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K12 has a well-established record as a highly profitable virtual charter school chain with low graduation rates, high turnover, and low test scores. The NCAA removed accreditation from a dozen K12 schools because of poor academics. So why is there a K12 in California?
Here is a report from Donald Cohen of “In the Public Interest”:
In every year since it began graduating students, except 2013, CAVA has had more dropouts than graduates. Its academic growth was negative for most of its history and it did not keep up with other demographically similar schools after 2005. Its Academic Performance Index scores consistently ranked poorly against oth- er demographically similar schools and the state as a whole….
Each CAVA location currently re- ceives full, per-pupil public education funding.18 Students attend school from home computers. The majority of the teachers we interviewed reported that their students are eligible to be counted as having attended with as little as one minute of log in time each day.
CAVA had an average graduation rate of 36%, compared to the state graduation rate for the same period of 78%.
Donald Cohen wrote the following in his newsletter about CAVA:
You’re receiving our newsletter a little later than usual this week. That’s because today I’m in California’s capitol to speak about ITPI’s extensive research into the largest provider of online K-12 education in California known as CAVA (California Virtual Academies) and I want to share our findings with you, too. Funded by taxpayers with public education dollars, CAVA enrolls 14,497 students in kindergarten through 12th grade at 11 virtual schools. The schools are managed by a subsidiary of K12 Inc., a publicly traded education company that produced $55 million in profits last year.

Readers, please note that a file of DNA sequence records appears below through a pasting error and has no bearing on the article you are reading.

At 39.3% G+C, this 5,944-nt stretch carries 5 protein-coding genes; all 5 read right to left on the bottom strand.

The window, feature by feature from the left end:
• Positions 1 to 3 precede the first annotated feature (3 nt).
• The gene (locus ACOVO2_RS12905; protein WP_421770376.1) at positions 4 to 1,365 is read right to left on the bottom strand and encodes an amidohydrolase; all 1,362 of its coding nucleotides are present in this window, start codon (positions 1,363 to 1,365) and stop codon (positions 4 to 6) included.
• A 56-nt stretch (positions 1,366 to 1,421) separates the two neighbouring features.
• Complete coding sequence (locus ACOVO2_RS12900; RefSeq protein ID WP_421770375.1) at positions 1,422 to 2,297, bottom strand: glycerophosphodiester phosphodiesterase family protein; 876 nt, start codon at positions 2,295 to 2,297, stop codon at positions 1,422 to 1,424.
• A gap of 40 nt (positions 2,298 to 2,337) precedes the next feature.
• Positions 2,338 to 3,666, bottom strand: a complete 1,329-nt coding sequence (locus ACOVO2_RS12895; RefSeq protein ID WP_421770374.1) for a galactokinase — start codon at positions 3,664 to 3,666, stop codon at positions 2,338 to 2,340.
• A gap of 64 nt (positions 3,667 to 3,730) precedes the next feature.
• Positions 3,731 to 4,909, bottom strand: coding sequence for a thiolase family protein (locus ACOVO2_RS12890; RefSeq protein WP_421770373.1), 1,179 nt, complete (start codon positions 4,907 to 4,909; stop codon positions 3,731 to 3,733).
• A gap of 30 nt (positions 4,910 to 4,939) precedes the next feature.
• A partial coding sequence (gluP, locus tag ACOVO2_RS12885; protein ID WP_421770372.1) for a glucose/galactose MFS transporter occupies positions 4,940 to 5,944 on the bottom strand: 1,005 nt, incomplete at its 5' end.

Our report shows that students at CAVA are at risk of low-quality educational outcomes, and some are falling through the cracks entirely, in a poorly resourced and troubled educational environment. The numbers show lower graduation rates and higher dropout rates, as well as lower academic performance and rankings, than in traditional schools in the state with similar demographics. Teachers we interviewed reported technological problems, limited availability of textbooks, and an environment that makes it difficult for students to thrive. The books show that in 2011-2012, the average CAVA teacher salary was close to half of average teacher pay in the state while K12 Inc. paid almost $11 million total to its top six executives.
CAVA’s problems in California are not isolated incidents. K12 Inc. managed schools have a track record of poor outcomes, including struggling academic performance and low graduation rates, in multiple states including Illinois, Colorado and Pennsylvania. K12’s reputation and CAVA’s extensive issues add up to a case study on the need for better oversight to ensure children are receiving a quality education.
It’s too easy for kids to fall through the cracks in CAVA’s current online schooling system so we are calling on California to immediately increase oversight of online education. Despite the state having passed some of the most forward-thinking regulations around virtual learning, leaders in Sacramento must revisit what the state can do to ensure quality education for students no matter what kind of institution they are enrolled in. It is their responsibility to ensure the state is spending public education dollars efficiently and wisely.
In The Public Interest